Playground 411


Dennis the Menace Park – Closed Tuesdays, September through May. Pearl Street at Camino El Estero, Monterey. 831-646-3866.


Oak Meadow Park – 233 Blossom Hill Road, Los Gatos. 408-399-5781.


Koret Children’s Quarter – 320 Bowling Green Dr., Golden Gate Park, San Francisco. 415-831-2770.


Angela Geiser is an associate editor at Bay Area Parent.




More Great Playgrounds


San Francisco


Julius Kahn Playground – Play areas segregate rough-playing older kids and toddling toddlers. Great for picnicking and hiking as well. West Pacific Avenue, San Francisco. 415-831-2782.


Moscone Playground – Recently renovated, this playground has sparkling upgrades sure to delight children up to age 10. Great for babies and toddlers. 1800 Chestnut St., San Francisco. 415-292-2045.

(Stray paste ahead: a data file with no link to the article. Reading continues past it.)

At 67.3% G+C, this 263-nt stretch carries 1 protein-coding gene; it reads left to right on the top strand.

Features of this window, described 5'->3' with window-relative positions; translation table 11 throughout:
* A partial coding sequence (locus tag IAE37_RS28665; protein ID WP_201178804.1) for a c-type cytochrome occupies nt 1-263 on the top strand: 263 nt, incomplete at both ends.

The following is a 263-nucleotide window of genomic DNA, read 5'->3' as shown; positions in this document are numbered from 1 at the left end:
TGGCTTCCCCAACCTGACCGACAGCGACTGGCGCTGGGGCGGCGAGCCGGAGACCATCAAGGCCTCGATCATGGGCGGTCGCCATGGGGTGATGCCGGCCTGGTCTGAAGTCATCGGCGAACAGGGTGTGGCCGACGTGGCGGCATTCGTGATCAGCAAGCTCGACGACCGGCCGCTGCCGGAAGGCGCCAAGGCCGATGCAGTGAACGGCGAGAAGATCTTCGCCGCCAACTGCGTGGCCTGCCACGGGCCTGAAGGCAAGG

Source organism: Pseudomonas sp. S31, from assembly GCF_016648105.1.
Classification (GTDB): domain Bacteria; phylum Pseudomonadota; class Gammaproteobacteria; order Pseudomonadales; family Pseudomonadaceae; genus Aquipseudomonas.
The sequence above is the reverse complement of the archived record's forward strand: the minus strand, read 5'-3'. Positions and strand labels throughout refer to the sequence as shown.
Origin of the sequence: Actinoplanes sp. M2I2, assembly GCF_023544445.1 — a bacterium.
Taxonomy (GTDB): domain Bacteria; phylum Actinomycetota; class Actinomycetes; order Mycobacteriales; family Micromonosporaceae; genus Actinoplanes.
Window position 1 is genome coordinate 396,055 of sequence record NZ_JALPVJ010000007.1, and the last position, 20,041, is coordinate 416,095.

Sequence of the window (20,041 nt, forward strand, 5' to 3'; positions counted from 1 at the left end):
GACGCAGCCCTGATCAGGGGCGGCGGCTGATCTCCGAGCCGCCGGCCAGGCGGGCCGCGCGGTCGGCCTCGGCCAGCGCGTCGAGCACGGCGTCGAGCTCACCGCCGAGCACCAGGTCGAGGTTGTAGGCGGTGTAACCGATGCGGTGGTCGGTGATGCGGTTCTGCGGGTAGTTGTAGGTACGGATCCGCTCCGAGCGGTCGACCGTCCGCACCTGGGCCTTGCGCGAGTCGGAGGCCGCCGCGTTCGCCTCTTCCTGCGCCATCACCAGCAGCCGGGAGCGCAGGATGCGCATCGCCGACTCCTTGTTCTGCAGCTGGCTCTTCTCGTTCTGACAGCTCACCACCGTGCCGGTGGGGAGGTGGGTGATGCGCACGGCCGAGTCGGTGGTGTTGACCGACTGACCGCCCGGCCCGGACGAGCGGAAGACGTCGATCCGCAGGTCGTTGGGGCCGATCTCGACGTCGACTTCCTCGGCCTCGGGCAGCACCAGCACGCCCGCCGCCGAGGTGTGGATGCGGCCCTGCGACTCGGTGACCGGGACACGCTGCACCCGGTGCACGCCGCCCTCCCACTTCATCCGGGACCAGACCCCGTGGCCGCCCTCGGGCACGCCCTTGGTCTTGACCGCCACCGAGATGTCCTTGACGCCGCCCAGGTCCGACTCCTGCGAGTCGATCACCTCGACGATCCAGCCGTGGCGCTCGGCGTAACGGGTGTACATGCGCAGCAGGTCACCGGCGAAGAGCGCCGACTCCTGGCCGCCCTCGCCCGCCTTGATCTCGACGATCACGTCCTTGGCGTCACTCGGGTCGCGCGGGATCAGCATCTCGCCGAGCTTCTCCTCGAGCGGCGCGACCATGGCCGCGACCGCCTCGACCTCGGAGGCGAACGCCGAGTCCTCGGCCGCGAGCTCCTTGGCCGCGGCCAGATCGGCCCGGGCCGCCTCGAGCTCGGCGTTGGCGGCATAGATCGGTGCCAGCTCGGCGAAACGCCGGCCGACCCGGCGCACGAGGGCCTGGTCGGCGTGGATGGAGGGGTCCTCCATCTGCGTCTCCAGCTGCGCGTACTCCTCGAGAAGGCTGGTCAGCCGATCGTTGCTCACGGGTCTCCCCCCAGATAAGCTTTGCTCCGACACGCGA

Ryder Park – The seasonal water-themed play area is a big draw for families, who also enjoy inspiring views from the city’s shoreline. 1801 J. Hart Clinton Dr., San Mateo.


Washington Park – Close to downtown shopping, the playground includes a train and sand pit, along with a separate area for babies and toddlers. 850 Burlingame Ave., Burlingame. 650-558-7300.


East Bay


Larkey Park – This renovated playground is a great place to go after a visit to the adjacent Lindsay Wildlife Museum, Larkey Swim Center or Model Railroad Society. Corner of Buena Vista and First avenues, Walnut Creek. 925-943-5800.


Matteo’s Dream – One of the country’s few playgrounds that accommodates children with a variety of disabilities. Hillcrest Community Park, 2050 Olivera Road, Concord. 925-671-3440.